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Ultra-Early Tranexamic Acid After Subarachnoid Haemorrhage (ULTRA): A Randomised Controlled Trial

By Currents Editor posted 01-19-2021 13:43


The Lancet (01/09/21) Vol. 397, No. 10269, P. 112; doi: 10.1016/S0140-6736(20)32518-6

Post, René; Germans, Menno R.; Tjerkstra, Maud A.; et al.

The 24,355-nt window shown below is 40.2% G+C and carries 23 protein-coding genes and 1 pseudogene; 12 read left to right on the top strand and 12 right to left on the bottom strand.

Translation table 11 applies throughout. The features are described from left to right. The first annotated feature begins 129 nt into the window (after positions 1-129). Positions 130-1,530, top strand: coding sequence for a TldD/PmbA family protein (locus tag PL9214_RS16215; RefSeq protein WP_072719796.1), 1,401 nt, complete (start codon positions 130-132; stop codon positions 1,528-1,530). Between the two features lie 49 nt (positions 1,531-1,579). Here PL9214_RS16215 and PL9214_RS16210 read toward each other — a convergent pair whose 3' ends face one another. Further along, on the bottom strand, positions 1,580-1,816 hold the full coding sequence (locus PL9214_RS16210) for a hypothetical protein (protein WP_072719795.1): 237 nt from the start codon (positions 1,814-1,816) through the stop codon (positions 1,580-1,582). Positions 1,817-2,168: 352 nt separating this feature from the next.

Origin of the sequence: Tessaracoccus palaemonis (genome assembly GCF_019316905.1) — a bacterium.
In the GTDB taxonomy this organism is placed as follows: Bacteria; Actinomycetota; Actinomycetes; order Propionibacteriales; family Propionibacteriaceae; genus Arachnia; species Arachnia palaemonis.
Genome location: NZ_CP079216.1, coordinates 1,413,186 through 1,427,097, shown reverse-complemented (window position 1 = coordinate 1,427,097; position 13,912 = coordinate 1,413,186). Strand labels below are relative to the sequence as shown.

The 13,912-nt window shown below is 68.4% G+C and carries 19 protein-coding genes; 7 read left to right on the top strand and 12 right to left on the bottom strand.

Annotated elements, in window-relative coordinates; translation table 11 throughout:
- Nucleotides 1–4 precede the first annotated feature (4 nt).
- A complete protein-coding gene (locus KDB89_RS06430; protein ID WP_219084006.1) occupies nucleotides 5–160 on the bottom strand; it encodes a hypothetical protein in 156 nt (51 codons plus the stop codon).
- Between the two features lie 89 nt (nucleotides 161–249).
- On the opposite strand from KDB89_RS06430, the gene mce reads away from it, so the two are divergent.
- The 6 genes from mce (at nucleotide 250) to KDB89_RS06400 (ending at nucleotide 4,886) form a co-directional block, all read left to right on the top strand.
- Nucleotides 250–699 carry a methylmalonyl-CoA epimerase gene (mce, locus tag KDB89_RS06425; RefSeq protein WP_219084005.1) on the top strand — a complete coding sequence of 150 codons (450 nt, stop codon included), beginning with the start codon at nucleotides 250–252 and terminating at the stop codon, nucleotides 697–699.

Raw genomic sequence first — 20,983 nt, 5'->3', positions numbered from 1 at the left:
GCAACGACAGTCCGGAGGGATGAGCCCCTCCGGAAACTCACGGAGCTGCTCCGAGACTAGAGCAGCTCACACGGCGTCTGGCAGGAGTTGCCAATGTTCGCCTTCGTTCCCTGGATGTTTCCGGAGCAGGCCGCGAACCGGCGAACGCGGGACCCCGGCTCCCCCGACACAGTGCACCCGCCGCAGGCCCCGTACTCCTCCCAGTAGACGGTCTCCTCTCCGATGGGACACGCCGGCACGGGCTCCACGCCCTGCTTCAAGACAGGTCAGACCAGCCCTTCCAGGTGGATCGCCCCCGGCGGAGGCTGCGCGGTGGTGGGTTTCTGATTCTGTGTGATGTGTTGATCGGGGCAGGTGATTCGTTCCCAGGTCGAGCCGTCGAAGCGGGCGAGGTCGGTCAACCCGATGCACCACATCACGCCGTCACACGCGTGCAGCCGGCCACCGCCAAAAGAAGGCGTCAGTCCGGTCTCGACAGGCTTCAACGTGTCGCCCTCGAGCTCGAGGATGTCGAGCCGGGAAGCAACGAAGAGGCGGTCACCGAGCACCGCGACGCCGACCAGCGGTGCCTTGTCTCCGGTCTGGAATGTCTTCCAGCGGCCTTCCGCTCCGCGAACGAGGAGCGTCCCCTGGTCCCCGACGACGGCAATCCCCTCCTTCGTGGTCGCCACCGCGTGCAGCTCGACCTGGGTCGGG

The use of ultra-early, short-term tranexamic acid did not boost clinical outcomes at six months for patients with subarachnoid hemorrhage likely caused by a ruptured aneurysm, a new study shows. The prospective, randomized, controlled open-label trial enrolled 955 adult patients with spontaneous computed tomography (CT)-proven subarachnoid hemorrhage in the Netherlands. Patients were randomly assigned to tranexamic acid plus usual care, with treatment started immediately after diagnosis in the presenting hospital, or to usual care only. Tranexamic acid treatment consisted of a 1 g bolus, followed by continuous infusion of 1 g every eight hours, stopped immediately before aneurysm treatment, or 24 hours after start of the medication, whichever came first. The intention-to-treat analysis found a good clinical outcome — a score of 0-3 on the modified Rankin Scale at six months — in 60% (287) of 475 patients in the tranexamic acid group and 64% (300) of 470 patients in the control group. Rebleeding after randomization and prior to aneurysm treatment occurred in 10% (49) of the tranexamic group and 14% (66) of the control group. With no differences in serious adverse events or baselines differences in the two groups, the researchers suggest that other factors, such as early brain injury or not-predefined complications, may contribute to the poor outcome.


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